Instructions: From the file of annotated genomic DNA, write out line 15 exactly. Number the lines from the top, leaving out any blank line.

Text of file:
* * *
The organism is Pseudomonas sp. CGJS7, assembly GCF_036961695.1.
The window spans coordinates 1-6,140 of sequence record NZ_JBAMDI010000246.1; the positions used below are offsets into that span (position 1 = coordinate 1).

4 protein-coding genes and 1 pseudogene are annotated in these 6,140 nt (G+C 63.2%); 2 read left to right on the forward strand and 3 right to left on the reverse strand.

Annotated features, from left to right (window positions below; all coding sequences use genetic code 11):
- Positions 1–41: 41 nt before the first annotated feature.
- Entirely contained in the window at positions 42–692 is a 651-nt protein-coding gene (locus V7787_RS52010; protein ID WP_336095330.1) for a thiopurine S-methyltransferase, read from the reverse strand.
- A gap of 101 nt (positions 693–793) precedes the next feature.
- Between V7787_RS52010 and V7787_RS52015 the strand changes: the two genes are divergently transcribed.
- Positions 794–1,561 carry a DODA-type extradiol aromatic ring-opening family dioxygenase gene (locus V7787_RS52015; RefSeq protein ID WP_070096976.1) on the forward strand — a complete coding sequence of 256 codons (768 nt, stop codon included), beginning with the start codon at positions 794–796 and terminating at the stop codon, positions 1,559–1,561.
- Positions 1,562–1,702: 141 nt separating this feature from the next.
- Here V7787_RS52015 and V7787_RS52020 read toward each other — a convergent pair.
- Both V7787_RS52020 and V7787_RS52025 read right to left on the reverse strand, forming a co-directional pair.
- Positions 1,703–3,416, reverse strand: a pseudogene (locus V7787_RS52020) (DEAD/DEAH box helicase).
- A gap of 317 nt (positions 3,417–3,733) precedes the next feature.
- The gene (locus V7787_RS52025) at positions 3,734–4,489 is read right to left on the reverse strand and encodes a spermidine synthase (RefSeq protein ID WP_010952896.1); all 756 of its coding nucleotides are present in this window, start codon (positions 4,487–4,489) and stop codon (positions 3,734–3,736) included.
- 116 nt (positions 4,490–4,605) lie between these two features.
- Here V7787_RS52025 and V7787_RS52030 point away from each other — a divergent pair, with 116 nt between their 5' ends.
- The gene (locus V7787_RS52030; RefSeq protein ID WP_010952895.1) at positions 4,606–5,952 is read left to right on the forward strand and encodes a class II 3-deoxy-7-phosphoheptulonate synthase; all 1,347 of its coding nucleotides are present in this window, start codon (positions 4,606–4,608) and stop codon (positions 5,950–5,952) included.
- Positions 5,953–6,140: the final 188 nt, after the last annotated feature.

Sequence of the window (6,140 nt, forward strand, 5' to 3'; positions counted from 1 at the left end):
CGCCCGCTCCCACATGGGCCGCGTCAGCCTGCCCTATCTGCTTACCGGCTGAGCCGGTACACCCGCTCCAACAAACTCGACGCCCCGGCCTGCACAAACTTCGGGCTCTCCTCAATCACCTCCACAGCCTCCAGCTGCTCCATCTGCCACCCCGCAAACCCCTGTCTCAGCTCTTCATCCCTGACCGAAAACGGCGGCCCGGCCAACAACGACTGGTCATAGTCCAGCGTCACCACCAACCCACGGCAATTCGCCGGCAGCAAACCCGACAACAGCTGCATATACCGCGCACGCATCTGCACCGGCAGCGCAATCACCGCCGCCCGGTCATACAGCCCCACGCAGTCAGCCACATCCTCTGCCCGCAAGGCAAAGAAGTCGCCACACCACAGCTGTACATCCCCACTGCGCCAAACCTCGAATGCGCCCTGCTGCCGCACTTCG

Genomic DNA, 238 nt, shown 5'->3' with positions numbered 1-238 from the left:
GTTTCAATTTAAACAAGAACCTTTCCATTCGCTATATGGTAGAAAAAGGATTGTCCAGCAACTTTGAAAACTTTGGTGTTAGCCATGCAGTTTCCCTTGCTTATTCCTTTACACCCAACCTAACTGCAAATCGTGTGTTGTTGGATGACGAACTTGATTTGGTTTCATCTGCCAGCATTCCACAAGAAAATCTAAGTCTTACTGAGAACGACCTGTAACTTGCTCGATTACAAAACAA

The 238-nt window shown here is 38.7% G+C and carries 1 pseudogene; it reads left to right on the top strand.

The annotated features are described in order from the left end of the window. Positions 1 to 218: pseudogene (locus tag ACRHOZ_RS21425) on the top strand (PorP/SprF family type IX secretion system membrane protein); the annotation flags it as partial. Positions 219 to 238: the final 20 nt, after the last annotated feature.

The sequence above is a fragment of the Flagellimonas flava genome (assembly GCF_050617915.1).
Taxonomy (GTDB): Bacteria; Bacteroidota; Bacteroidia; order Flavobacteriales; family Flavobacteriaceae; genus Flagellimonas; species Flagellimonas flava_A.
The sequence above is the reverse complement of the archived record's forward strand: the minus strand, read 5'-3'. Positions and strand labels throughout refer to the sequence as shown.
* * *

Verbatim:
- The gene (locus V7787_RS52025) at positions 3,734–4,489 is read right to left on the reverse strand and encodes a spermidine synthase (RefSeq protein ID WP_010952896.1); all 756 of its coding nucleotides are present in this window, start codon (positions 4,487–4,489) and stop codon (positions 3,734–3,736) included.